Imaging heart disease in the era of COVID-19

by Lauren Dubinsky, Senior Reporter | April 05, 2021
Cardiology Ultrasound
From the April 2021 issue of HealthCare Business News magazine

Additionally, there is a lack of universal guidelines or recommendations for POCUS and training for this modality is inconsistent. ECRI recommends that healthcare facilities create a multi-disciplinary POCUS committee to oversee the standardization of this technology within the facility.

DiA launched two FDA-approved and CE-marked AI solutions in 2020 that help make cardiac ultrasound exams easier to perform. The new LVivo RV assesses the size and function of the right ventricle (RV) to check for cardiac dysfunction such as pulmonary embolism and pulmonary hypertension as well as potential heart failure.

“The RV has always been very difficult to evaluate, due to its unique structure and location,” said Hila Goldman-Aslan, CEO and cofounder at DiA. “Additionally, RV analysis using 2D ultrasound is currently done visually or manually, making the process time-consuming, error-prone and highly dependent on the user’s experience.”

“DiA's technology is based on advanced pattern recognition, deep learning and machine learning algorithms that automatically imitate the way the human eye detects image borders and identifies motion,” said Goldman-Aslan.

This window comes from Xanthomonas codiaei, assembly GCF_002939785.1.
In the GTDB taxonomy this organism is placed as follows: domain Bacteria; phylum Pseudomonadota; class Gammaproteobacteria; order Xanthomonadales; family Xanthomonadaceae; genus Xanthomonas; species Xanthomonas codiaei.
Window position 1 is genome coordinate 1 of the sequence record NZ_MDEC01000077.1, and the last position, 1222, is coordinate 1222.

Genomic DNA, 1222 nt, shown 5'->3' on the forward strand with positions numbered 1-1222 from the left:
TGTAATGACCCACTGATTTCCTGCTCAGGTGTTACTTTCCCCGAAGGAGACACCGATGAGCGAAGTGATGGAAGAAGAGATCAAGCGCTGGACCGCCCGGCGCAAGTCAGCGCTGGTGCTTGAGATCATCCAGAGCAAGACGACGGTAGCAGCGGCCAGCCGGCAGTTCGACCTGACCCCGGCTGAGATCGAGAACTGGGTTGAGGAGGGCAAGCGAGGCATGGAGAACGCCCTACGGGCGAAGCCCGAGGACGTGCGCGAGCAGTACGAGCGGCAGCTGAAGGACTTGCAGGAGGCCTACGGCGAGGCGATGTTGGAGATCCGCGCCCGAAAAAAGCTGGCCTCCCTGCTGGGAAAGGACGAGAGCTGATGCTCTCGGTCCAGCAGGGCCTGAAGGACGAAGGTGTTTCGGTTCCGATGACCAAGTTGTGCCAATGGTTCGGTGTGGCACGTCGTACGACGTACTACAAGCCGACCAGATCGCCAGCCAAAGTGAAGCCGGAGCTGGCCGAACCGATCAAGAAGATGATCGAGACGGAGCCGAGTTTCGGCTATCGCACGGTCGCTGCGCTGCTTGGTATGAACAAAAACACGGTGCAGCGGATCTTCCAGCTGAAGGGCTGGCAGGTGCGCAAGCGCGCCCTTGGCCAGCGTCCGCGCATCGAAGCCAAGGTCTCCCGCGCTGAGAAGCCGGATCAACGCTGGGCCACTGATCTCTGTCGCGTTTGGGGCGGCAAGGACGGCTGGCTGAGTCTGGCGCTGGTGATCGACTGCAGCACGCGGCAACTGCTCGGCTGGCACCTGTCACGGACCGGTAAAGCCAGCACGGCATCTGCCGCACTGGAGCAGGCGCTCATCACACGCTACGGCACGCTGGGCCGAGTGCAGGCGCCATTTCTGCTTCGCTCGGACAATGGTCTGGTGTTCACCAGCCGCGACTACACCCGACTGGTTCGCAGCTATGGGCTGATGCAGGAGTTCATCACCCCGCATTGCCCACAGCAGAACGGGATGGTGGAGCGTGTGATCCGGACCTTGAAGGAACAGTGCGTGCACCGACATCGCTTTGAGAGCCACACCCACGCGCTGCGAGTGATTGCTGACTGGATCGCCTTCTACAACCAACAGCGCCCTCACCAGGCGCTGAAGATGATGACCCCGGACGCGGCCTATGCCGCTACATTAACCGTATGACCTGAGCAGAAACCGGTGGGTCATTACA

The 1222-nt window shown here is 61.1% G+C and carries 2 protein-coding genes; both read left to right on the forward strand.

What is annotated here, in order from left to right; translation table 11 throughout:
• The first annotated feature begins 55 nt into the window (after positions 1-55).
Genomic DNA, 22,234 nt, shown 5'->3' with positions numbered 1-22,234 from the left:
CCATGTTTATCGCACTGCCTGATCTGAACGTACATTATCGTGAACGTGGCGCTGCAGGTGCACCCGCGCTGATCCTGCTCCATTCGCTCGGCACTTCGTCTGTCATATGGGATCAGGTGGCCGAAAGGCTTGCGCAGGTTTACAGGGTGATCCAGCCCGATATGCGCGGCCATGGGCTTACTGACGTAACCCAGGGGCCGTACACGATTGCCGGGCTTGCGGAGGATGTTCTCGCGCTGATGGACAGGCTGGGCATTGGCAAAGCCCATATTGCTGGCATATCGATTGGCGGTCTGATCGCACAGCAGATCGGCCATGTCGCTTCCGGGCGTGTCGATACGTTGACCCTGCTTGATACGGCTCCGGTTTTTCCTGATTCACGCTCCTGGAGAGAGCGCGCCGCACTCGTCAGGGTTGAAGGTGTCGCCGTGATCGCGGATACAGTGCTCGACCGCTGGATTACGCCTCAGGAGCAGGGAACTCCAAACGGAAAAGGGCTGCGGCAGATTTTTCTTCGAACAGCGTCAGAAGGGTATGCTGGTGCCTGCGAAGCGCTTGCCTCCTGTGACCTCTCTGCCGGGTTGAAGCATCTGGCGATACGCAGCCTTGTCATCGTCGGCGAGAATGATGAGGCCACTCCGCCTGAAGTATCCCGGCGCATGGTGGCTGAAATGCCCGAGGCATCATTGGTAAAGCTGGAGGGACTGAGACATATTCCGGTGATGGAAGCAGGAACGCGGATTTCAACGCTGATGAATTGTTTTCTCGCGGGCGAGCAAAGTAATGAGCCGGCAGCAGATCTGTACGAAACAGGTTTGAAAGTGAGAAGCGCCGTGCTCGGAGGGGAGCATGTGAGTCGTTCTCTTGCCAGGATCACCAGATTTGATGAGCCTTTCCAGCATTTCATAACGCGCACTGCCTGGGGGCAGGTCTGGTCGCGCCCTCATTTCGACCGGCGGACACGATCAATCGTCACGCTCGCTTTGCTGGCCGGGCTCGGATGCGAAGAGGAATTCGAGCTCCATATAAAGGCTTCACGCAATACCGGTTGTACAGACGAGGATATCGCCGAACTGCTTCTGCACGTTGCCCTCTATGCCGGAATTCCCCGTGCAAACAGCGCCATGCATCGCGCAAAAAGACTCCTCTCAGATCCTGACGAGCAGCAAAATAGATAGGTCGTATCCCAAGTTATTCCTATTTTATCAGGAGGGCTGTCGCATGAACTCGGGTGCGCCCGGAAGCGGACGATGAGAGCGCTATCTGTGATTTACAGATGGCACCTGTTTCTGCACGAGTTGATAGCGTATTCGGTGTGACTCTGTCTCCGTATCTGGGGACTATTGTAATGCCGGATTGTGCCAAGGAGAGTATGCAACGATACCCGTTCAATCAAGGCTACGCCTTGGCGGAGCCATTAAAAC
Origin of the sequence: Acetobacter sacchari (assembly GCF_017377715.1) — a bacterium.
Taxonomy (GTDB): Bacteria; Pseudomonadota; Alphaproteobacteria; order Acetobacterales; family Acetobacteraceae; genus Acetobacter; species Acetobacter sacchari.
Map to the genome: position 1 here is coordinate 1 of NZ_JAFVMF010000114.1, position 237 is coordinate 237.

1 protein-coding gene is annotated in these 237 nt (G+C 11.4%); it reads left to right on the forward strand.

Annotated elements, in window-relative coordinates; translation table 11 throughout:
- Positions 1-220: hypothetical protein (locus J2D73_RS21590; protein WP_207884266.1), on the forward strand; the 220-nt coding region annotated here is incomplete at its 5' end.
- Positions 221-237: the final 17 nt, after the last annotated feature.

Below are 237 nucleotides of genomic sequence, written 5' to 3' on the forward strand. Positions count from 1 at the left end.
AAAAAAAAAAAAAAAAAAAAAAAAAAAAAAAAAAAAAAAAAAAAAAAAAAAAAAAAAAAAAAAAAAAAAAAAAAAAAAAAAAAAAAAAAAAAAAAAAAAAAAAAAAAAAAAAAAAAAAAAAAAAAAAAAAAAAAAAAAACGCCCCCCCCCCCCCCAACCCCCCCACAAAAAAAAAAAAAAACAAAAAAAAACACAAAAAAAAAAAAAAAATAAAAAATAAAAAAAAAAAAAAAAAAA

Philips Healthcare also has a stake in this market with its newly FDA-cleared 3D Auto RV application that leverages AI-based techniques. This product was the fruit of the company’s acquisition of TOMTEC in 2017.

“Until recently, analysis of the right heart was relatively uncommon, but the advent of new, A.I.-based techniques is helping to give greater confidence to sonographers and cardiologists that are seeking to add RV measurements to their analysis in a reproducible and efficient manner,” said Dr. Alexandra Goncalves, head of the medical office for precision diagnostic at Philips.

Michael McElroy
The rise of GLS
In January 2019, myocardial strain earned a category 1 reimbursement code in the U.S. The use of strain imaging as a prognostic indicator of left ventricular function is now widely recognized as a clinical best practice.

“The global longitudinal strain (GLS) of all the different strain methodologies that we've had has become the one that people use,” said Michael McElroy, solutions marketing senior manager at Canon Medical Systems USA. “We finally have a standard of strain.”

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